Digital Journalism Literacy and Community
We are engaging with the Lost Boys of Sudan on a greatly needed piece of research on the Value of Values Program that empowers an individual to survive and then thrive after war and trauma.
The Presentation on the Value of Value was given at the 2014 Global Education Conference.
Values has been a taboo research topic because of its affiliation with religion. We feel this is a mistake of the research and learning communities. Values are learned from every aspect of our lives: family, culture business, friends, games, media and sports. They are motivators and filters on how we learn, what we refuse to learn, why we give up, and how we survive the impossible.
While much research mentions values vaguely (such as in Transformative Learning Theory), they are poorly defined, elusive and not measurable. Our research tells us they are highly definable, measurable and critical to both recovery and strengthening of the personality when entering into crisis.
The traumatic experience of the Lost Boys of South Sudan provides a research base of youth that went through the genocide of South Sudan, revolution of Ethiopia, starvation in Kenya refugee camps and then the racism of US school system to succeed. Of the 2,000 Lost Boys, many have done exceptionally well. Qualitative and quantitative research will not only provide a model for evaluating value systems, but also a long-term model of services we can provide to survivors, such as counseling and mentoring.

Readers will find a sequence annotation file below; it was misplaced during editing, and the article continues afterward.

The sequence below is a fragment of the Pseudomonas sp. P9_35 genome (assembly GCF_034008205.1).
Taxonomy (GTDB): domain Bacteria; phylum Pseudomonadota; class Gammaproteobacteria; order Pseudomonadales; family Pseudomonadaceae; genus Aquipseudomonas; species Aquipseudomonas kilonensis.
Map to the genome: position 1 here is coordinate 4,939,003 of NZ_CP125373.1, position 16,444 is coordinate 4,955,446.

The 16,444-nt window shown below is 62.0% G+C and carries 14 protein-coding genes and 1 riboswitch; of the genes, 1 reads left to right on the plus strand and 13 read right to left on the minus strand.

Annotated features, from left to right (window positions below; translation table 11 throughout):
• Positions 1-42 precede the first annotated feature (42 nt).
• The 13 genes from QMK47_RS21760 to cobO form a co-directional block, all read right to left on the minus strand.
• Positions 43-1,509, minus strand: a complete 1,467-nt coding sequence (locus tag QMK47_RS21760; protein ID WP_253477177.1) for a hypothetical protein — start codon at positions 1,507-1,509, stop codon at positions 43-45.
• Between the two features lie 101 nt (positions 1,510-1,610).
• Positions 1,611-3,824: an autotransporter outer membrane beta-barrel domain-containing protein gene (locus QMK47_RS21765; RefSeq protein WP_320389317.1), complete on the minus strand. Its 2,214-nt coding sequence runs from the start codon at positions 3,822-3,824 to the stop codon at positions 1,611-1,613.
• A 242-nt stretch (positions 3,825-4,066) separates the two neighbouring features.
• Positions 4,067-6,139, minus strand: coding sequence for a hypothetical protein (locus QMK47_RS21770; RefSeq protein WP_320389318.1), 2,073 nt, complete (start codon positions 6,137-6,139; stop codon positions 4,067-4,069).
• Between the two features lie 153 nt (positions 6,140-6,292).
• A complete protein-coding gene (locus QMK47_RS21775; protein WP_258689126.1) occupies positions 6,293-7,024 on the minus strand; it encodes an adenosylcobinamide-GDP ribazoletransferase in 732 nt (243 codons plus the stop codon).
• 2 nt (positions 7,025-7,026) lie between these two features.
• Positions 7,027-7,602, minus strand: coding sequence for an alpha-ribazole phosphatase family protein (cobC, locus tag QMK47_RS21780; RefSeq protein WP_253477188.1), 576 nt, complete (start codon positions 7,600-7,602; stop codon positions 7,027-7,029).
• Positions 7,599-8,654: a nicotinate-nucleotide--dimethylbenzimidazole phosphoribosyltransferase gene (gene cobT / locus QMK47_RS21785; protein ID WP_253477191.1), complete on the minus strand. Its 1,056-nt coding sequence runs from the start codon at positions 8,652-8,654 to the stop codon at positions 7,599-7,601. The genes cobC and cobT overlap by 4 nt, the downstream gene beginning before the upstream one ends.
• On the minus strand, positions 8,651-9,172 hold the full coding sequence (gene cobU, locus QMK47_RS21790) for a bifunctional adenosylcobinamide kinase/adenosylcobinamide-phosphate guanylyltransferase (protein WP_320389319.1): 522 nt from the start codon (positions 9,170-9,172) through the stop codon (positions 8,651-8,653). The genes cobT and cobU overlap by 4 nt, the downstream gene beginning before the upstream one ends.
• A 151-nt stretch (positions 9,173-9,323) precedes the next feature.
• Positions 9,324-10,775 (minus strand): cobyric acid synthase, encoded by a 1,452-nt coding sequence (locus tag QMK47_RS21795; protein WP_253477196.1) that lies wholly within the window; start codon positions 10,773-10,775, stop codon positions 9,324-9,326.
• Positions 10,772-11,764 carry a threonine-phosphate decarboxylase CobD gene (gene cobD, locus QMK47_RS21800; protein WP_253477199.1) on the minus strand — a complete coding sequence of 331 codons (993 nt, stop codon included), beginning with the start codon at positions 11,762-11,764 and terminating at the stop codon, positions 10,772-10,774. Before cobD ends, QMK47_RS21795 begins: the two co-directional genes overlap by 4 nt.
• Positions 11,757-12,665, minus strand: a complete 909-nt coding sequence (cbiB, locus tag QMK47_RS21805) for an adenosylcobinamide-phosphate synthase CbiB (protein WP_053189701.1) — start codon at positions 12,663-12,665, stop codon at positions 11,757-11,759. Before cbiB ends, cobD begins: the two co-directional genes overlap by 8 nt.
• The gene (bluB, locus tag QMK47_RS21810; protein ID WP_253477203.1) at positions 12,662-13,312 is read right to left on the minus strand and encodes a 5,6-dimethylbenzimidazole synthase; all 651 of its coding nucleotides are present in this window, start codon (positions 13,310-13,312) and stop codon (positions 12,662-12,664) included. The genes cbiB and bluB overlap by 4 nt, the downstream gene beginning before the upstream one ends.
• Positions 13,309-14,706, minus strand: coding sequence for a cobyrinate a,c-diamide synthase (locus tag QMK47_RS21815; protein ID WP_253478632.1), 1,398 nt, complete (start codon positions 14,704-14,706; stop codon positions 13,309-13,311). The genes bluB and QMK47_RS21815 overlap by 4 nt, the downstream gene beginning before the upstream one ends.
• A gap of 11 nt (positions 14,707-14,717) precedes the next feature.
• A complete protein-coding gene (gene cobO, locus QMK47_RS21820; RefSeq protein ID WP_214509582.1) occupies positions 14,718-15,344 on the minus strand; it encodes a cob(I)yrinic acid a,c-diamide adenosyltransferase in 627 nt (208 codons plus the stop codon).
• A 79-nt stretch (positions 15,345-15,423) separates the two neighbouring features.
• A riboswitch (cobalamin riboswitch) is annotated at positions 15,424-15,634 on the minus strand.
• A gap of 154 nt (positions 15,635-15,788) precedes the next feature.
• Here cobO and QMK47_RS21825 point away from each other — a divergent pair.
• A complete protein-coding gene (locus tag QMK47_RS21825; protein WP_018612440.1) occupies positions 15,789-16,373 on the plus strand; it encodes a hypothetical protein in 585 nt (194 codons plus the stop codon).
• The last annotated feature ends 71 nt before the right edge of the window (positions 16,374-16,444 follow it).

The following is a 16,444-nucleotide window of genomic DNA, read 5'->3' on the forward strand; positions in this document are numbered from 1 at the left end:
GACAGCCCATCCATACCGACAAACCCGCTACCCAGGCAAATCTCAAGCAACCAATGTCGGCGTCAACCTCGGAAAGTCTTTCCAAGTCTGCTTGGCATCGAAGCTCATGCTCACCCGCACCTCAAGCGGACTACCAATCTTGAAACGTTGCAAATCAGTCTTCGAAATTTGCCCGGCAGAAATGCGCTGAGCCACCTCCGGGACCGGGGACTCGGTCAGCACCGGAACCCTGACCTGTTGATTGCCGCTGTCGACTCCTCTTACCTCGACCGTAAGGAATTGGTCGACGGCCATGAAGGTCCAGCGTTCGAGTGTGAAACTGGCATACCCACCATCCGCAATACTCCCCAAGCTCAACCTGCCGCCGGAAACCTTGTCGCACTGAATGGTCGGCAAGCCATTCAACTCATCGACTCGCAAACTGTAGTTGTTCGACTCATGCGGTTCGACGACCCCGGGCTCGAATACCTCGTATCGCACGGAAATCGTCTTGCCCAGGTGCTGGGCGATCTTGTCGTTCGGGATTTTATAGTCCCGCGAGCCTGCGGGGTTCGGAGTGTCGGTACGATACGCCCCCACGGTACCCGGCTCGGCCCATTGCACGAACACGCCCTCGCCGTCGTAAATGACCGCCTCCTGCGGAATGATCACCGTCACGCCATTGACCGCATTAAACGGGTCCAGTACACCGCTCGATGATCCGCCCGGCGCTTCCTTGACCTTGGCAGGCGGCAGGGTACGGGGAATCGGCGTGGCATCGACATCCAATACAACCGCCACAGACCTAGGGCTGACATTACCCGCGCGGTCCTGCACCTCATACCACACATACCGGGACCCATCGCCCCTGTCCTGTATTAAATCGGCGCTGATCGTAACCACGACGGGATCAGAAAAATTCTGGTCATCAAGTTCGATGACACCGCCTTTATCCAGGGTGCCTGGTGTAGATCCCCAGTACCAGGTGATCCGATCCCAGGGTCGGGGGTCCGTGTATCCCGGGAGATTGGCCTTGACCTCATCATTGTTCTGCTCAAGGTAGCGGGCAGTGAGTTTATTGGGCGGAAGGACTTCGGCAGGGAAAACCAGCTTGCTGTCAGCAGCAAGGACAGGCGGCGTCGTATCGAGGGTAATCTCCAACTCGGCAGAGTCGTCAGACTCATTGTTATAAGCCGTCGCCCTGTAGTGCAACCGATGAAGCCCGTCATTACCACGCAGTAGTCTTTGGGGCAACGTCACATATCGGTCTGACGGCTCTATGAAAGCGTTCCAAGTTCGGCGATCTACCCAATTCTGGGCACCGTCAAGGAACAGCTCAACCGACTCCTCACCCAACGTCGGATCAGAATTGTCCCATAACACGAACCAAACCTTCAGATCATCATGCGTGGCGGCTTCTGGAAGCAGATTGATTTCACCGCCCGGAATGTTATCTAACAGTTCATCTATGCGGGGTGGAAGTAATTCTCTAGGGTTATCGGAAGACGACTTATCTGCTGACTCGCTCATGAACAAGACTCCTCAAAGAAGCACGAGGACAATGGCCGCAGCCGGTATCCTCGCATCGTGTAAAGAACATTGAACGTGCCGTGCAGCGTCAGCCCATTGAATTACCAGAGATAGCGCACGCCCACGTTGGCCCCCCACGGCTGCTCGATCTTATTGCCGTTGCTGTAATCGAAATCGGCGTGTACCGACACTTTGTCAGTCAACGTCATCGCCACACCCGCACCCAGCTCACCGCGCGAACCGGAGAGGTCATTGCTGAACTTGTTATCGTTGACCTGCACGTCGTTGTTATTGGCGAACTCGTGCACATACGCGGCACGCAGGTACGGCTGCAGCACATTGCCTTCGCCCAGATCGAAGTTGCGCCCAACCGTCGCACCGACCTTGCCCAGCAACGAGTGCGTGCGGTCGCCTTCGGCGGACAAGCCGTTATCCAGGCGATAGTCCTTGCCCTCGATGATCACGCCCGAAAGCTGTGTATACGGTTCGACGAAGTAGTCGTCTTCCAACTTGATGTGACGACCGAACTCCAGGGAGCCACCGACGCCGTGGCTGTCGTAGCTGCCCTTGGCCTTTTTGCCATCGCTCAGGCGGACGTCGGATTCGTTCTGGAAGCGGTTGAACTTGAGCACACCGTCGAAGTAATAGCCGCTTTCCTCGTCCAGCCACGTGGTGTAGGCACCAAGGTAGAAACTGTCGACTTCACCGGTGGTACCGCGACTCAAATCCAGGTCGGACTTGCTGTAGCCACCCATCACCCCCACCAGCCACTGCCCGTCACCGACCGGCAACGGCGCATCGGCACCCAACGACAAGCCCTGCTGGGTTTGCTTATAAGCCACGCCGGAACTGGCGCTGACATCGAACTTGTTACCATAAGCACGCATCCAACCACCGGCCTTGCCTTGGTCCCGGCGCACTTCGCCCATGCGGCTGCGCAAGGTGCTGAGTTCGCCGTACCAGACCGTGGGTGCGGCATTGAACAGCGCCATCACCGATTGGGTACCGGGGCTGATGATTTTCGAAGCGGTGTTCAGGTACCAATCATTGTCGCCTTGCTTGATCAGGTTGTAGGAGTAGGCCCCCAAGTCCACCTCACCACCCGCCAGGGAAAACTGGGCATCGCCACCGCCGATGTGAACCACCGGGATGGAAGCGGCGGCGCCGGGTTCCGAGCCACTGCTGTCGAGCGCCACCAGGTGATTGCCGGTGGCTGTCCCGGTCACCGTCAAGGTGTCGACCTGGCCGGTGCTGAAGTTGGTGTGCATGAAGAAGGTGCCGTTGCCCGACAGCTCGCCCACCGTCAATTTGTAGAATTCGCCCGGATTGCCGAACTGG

Our goal is to not just provide another piece of shelf ware paper, but to empower the world health/education community with a free testing model and online curriculum to help NGOs, schools and individuals who support those who suffer from trauma, including PTS, abuse and drug addiction.
Below is a link to our proposal for a one-year study teaming up Jacob and Linda Atem's (both from South Sudan genocide) South Sudan Health Organization. Linda has her Masters in Health Science and Jacob is finishing his PhD in Health Sciences at Florida University.
If you could place this email and proposal request in the right hands, we would be grateful. This highly relevant piece of research is critical to many practitioners and victims of trauma. It is hard to believe that when a young adult is failing and folds their arms in front of a counselor stating, “I don’t care,” We need analytical tools that can help people identify values and then alter them for the purpose of transformation and survival.